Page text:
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Latin alternative music harnesses its growing clout while still fostering new artists

“The mission from 20 years ago, we accomplished it,” LAMC founder Tomas Cookman said. “It truly took a village to get here.”
Image: Ileana Cabra Joglar, known artistically as iLe.
Ileana Cabra Joglar, known artistically as iLe.Cesar Berrios

How do you follow a debut album that won a Grammy? Ileana Cabra Joglar, known artistically as iLe, sought inspiration in her attempts to navigate divisive times.

“It’s important to be aware of our fears in a way that doesn’t stop us from fighting to create a world that fosters understanding above all,” the Puerto Rican singer told NBC News. “Courage is our strongest armor.”

That’s the spirit behind “Almadura,” the name of iLe’s newest album and music tour, which kicks off Wednesday at Central Park SummerStage as part of the iconic Latin Alternative Music Conference, also known as the LAMC.

Image: "Almadura," iLe's newest album release.
"Almadura," iLe's newest album release.

iLe is one of thousands of artists, music enthusiasts, industry experts, record labels and more convening at the iconic Latin Alternative Music Conference, or LAMC, in New York City to check out what’s hot on the Latin alternative music scene.

As the conference celebrates its 20th anniversary, founder Tomas Cookman tells NBC News that it has helped “harness Latin music’s clout” over the past two decades.

“The mission from 20 years ago, we accomplished it,” Cookman said. “It truly took a village to get here.”

LAMC was born out of a need to create “alternate spaces” to foster artists whose talents were being overlooked by the mainstream music scene and give them the tools necessary to succeed in the business. For Cookman, this mission takes a different meaning now as new generations of artists are increasingly younger at a time when making a record can be relatively cheap.

“When we started off, for a rock band to play five cities in the U.S. was a big deal,” Cookman recalled. “Now these artists are playing 25 to 30 shows easily.”

Latino roots, universal themes

iLe's album — “Almadura” — is a play on the Spanish words “alma” (soul) and “dura” (hard or strong), which put together literally translates to “strong soul.” The creative name also hints at the way many Puerto Ricans pronounce the letter “r” as an “l” when they say words like “armadura” — which is Spanish for armor.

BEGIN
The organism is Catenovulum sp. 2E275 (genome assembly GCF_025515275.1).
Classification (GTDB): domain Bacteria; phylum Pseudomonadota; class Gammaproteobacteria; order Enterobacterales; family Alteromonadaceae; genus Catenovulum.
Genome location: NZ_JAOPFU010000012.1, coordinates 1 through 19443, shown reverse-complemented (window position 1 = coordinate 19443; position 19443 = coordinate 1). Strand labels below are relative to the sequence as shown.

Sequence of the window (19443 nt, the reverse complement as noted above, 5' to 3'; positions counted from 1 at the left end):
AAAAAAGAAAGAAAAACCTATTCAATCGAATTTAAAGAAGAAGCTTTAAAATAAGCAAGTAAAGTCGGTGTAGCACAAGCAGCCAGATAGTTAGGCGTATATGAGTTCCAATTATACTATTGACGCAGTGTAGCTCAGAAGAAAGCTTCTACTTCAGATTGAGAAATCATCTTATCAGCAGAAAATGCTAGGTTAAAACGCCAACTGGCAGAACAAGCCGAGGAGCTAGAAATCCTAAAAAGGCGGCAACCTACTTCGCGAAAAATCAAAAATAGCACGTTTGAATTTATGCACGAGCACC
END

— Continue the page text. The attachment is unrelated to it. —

The 12-track album is both a statement about the armor Puerto Ricans need to protect their island and the one women often wear in order to survive increasingly precarious times.

“The album has roots in Puerto Rico, but each song has a universal theme,” said iLe, who fused traditional Caribbean rhythms such as Cuban Son, rumba and Puerto Rican folkloric sounds from “bomba y plena,” with modern and electronic soundscapes that are emblematic of how Latin music is evolving.

“No rhythm is totally pure. They’re all connected. And for this album, I had the chance to bring back Caribbean music in a way that’s still relevant,” she added.

Image: Mala Rodriguez's set at LAMC Celebrate Brooklyn! show at Prospect Park.
Mala Rodriguez's set at LAMC Celebrate Brooklyn! show at Prospect Park.Karlo Ramos

That fusion of influences is present in the sounds of many LAMC alumni, which include artists such as Pitbull, Residente of the former Puerto Rican duo Calle 13 (who's iLe's brother), Colombian star Carlos Vives and Mexico’s Natalia Lafourcade, who sang Pixar’s “Coco” theme song “Remember Me.”

These are among the artists who have gone on to create successful global music careers, win awards, including Grammys and set new records across music charts.

This year’s lineup includes up-and-coming artists such as the band Los Rivera Destino, who use music to create social satire, Afro-Colombian hip-hop group ChocQuibTown and urban artist Guaynaa, as well as veteran musicians such as Grammy-nominee Gaby Moreno and Colombian band Los Aterciopelados.

“Within Latino culture, we have different things to say and that’s why it's better when not just one genre is the one dominating everything,” Cookman said.

The music conference ends Saturday with a series of concerts in New York City's Central Park and in Queens.